by Mitch Kokai
Senior Political Analyst, John Locke Foundation
President Joe Biden would need to implement a massive tax on emissions and conduct a near elimination of natural gas to meet his climate goals, according to left-leaning environmental experts.
Biden will join world leaders at the United Nations’ climate change conference in November to discuss his administration’s pledge to reduce U.S. carbon emissions by 50 to 52 percent by 2030. While a White House fact sheet claims the goal will “cut … energy costs for families,” environmental experts contend Biden must enact policies that would raise taxes on everyday Americans to reach his emissions milestone.
According to Resources for the Future fellow Marc Hafstead, for example, Biden will fall short of his climate objective if he does not implement a tax hike on carbon emissions. The left-leaning World Resources Institute agrees—mitigation efforts without an emissions tax “carry significant uncertainties and fall short” of Biden’s goal, its top experts wrote in September. The University of Maryland’s Leon Clarke argues Biden would need a “near-complete phase-out” of natural gas-fired utilities and appliances.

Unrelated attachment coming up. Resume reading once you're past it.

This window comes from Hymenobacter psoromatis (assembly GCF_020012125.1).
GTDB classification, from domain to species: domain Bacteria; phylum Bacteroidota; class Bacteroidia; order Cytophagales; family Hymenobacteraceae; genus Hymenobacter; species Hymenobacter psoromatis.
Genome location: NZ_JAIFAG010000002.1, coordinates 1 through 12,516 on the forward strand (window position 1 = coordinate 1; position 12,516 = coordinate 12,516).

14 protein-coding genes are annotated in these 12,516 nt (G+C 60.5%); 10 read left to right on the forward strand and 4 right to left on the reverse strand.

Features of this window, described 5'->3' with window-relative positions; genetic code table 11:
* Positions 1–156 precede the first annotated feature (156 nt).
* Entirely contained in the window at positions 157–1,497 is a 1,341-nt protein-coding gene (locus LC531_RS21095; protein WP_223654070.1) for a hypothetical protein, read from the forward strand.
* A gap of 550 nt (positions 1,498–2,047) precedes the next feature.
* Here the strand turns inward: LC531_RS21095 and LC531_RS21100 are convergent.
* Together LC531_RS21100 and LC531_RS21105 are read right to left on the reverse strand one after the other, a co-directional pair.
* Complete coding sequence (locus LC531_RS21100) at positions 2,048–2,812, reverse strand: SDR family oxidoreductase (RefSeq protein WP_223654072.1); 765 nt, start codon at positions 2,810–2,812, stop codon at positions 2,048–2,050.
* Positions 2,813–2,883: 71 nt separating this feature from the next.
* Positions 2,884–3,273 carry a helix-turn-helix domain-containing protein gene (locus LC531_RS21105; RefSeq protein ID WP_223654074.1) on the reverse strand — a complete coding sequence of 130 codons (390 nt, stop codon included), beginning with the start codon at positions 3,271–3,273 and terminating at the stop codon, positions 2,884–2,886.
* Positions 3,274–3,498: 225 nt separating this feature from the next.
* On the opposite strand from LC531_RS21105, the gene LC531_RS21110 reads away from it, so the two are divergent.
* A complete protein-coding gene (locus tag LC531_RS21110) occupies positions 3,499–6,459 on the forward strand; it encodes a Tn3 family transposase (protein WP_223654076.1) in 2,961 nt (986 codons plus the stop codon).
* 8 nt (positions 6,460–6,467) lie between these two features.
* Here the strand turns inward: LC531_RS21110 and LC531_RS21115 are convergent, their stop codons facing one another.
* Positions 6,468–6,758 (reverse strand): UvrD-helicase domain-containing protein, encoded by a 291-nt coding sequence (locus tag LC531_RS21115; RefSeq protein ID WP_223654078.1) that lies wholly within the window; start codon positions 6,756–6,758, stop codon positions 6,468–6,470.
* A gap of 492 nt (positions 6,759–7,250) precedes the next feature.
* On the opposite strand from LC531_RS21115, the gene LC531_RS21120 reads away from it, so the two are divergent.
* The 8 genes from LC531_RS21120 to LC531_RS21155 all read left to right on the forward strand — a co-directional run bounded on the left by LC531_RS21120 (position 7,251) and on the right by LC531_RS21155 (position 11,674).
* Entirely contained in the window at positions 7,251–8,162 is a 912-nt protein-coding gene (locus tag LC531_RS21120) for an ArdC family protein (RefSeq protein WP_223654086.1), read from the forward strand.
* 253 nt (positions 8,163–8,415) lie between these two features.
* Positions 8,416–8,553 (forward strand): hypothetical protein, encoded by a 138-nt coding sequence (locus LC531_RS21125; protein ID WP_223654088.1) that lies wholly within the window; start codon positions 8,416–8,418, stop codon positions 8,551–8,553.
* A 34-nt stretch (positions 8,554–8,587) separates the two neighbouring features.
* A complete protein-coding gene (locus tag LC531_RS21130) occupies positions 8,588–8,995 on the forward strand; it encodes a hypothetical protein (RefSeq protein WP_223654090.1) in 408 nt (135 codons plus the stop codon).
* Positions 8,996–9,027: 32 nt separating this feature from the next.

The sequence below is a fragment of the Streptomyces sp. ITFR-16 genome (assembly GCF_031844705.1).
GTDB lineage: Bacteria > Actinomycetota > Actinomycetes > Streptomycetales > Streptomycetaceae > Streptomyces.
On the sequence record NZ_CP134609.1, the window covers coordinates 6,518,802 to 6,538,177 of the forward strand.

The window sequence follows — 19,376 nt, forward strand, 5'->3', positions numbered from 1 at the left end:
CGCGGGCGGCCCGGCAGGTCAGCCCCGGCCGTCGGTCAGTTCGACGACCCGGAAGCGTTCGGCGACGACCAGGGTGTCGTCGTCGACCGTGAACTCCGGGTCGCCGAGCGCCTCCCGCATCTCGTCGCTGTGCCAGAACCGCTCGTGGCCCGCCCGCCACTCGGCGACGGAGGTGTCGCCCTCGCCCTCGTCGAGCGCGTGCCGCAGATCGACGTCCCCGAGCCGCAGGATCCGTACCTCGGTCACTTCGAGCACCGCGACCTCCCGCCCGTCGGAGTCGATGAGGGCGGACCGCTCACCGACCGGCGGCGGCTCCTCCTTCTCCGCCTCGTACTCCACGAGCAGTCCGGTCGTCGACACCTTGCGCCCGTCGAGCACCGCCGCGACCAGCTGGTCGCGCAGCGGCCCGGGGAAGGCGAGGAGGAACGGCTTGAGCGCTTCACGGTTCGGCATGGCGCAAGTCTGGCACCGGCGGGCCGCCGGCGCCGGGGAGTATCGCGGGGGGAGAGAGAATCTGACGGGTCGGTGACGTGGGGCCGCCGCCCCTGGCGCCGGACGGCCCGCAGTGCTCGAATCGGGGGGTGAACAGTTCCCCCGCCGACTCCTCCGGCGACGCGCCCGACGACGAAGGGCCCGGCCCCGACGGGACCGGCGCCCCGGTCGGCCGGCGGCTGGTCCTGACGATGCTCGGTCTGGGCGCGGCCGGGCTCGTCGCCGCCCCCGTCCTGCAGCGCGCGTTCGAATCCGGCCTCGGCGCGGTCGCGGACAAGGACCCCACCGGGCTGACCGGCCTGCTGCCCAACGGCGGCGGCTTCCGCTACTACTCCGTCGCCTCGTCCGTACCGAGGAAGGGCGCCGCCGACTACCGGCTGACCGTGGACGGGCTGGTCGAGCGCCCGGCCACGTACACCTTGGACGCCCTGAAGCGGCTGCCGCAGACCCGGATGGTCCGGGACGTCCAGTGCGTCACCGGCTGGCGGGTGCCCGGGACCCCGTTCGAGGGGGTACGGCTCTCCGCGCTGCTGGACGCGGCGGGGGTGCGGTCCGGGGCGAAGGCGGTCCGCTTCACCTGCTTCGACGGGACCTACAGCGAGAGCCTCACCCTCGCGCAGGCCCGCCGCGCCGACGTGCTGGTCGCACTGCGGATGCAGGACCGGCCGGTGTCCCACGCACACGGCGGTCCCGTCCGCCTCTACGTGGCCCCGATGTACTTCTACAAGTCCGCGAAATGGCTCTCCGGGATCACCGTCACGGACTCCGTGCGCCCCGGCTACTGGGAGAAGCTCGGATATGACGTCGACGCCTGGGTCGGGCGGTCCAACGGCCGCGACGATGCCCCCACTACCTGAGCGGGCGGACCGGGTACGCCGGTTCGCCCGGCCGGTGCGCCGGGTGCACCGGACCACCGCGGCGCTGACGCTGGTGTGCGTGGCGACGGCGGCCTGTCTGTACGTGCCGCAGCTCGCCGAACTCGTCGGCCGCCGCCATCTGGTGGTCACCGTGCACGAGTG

The radical steps necessary to achieve his emissions goals—nearly half of U.S. homes use natural gas for heating—reflect the daunting political road ahead for Biden. The Democrat centered his campaign around fighting climate change but often ditched specifics for political platitudes on the campaign trail. Some environmental activists are already dismayed with Biden over what they see as an emphasis on “talking points” rather than tangible action. Should Biden lean into the “whole-of-government approach to the climate crisis” that he has promised, however, the subsequent policies could be “politically infeasible,” according to Hafstead. …
… Democrats have already included some of the experts’ policy proposals in Biden’s $3.5 trillion spending plan. Senate Majority Leader Chuck Schumer (D., N.Y.) in August touted the bill’s Clean Electricity Payment Program, which aims to ensure that 80 percent of U.S. electricity comes from zero-carbon sources by 2030.